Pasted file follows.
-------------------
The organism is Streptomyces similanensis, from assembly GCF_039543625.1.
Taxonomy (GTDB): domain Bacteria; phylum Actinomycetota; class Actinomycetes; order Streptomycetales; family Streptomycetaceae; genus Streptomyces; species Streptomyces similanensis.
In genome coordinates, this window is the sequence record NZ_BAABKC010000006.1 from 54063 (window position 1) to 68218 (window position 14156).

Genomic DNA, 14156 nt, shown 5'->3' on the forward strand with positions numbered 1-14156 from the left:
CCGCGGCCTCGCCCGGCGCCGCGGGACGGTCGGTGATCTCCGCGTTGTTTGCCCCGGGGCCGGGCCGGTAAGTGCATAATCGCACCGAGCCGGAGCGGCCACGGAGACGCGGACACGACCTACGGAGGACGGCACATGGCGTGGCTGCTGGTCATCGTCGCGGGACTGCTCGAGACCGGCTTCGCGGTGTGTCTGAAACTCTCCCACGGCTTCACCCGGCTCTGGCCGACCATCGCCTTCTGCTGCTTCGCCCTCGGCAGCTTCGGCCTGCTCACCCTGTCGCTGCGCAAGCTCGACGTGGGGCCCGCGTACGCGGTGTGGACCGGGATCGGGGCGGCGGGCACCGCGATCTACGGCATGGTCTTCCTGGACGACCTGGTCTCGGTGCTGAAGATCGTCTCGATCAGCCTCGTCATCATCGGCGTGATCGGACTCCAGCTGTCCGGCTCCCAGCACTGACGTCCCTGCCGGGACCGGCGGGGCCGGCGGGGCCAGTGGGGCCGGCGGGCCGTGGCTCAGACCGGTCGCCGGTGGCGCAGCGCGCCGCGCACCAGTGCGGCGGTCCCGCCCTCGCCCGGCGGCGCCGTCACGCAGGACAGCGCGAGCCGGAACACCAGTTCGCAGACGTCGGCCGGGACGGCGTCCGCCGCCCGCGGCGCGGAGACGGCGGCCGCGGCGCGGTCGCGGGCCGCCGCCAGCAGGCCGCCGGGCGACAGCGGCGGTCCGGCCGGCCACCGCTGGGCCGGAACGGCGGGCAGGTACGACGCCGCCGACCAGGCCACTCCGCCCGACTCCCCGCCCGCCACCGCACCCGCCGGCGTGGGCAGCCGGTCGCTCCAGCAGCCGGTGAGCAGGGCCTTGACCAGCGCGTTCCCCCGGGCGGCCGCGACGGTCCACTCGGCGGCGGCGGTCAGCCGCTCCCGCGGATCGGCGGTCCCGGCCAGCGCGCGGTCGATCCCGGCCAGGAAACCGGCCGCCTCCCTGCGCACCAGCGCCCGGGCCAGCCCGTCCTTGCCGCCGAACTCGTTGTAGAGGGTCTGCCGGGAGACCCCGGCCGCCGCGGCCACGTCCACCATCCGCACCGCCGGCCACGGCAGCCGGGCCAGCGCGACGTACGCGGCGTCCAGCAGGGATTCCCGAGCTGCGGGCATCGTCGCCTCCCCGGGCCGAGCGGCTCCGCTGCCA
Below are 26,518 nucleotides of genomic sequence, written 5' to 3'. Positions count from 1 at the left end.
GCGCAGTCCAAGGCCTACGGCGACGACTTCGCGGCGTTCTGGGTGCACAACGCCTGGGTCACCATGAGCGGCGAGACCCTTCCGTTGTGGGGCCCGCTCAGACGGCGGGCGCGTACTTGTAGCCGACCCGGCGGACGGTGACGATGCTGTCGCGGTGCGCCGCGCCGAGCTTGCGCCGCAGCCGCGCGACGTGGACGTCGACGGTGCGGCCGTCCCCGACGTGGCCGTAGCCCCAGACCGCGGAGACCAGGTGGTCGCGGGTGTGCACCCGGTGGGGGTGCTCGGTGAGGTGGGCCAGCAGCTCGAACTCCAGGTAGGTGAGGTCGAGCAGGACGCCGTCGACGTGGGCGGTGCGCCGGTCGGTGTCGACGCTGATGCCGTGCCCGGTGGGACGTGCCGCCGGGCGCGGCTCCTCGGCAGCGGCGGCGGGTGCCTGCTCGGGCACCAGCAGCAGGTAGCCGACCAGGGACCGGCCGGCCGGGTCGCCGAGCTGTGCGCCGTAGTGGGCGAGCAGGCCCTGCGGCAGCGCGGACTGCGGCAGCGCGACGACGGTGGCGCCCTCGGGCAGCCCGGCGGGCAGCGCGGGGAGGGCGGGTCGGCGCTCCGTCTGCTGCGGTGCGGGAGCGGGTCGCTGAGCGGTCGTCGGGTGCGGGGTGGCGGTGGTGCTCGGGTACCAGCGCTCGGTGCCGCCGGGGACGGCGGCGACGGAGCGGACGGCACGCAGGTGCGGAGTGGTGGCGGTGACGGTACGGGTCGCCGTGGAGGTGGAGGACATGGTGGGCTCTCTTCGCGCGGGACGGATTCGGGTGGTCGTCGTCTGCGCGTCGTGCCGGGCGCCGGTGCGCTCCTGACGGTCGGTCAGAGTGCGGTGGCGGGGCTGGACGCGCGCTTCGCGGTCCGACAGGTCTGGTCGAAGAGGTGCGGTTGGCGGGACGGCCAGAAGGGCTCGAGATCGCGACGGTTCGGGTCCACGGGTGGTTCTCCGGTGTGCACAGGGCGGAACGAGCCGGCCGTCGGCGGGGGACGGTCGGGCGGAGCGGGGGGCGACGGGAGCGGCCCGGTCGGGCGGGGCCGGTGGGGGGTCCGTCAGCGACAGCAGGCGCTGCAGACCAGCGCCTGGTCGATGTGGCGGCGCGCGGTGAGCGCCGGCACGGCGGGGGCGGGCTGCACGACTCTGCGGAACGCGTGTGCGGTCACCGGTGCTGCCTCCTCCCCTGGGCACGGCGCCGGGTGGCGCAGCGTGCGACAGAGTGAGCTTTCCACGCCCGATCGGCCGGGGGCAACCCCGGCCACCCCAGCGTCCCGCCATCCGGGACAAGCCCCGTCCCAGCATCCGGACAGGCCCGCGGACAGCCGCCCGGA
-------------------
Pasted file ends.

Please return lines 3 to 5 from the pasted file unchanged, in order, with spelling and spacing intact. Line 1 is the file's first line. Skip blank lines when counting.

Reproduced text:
In genome coordinates, this window is the sequence record NZ_BAABKC010000006.1 from 54063 (window position 1) to 68218 (window position 14156).

Genomic DNA, 14156 nt, shown 5'->3' on the forward strand with positions numbered 1-14156 from the left:
CCGCGGCCTCGCCCGGCGCCGCGGGACGGTCGGTGATCTCCGCGTTGTTTGCCCCGGGGCCGGGCCGGTAAGTGCATAATCGCACCGAGCCGGAGCGGCCACGGAGACGCGGACACGACCTACGGAGGACGGCACATGGCGTGGCTGCTGGTCATCGTCGCGGGACTGCTCGAGACCGGCTTCGCGGTGTGTCTGAAACTCTCCCACGGCTTCACCCGGCTCTGGCCGACCATCGCCTTCTGCTGCTTCGCCCTCGGCAGCTTCGGCCTGCTCACCCTGTCGCTGCGCAAGCTCGACGTGGGGCCCGCGTACGCGGTGTGGACCGGGATCGGGGCGGCGGGCACCGCGATCTACGGCATGGTCTTCCTGGACGACCTGGTCTCGGTGCTGAAGATCGTCTCGATCAGCCTCGTCATCATCGGCGTGATCGGACTCCAGCTGTCCGGCTCCCAGCACTGACGTCCCTGCCGGGACCGGCGGGGCCGGCGGGGCCAGTGGGGCCGGCGGGCCGTGGCTCAGACCGGTCGCCGGTGGCGCAGCGCGCCGCGCACCAGTGCGGCGGTCCCGCCCTCGCCCGGCGGCGCCGTCACGCAGGACAGCGCGAGCCGGAACACCAGTTCGCAGACGTCGGCCGGGACGGCGTCCGCCGCCCGCGGCGCGGAGACGGCGGCCGCGGCGCGGTCGCGGGCCGCCGCCAGCAGGCCGCCGGGCGACAGCGGCGGTCCGGCCGGCCACCGCTGGGCCGGAACGGCGGGCAGGTACGACGCCGCCGACCAGGCCACTCCGCCCGACTCCCCGCCCGCCACCGCACCCGCCGGCGTGGGCAGCCGGTCGCTCCAGCAGCCGGTGAGCAGGGCCTTGACCAGCGCGTTCCCCCGGGCGGCCGCGACGGTCCACTCGGCGGCGGCGGTCAGCCGCTCCCGCGGATCGGCGGTCCCGGCCAGCGCGCGGTCGATCCCGGCCAGGAAACCGGCCGCCTCCCTGCGCACCAGCGCCCGGGCCAGCCCGTCCTTGCCGCCGAACTCGTTGTAGAGGGTCTGCCGGGAGACCCCGGCCGCCGCGGCCACGTCCACCATCCGCACCGCCGGCCACGGCAGCCGGGCCAGCGCGACGTACGCGGCGTCCAGCAGGGATTCCCGAGCTGCGGGCATCGTCGCCTCCCCGGGCCGAGCGGCTCCGCTGCCA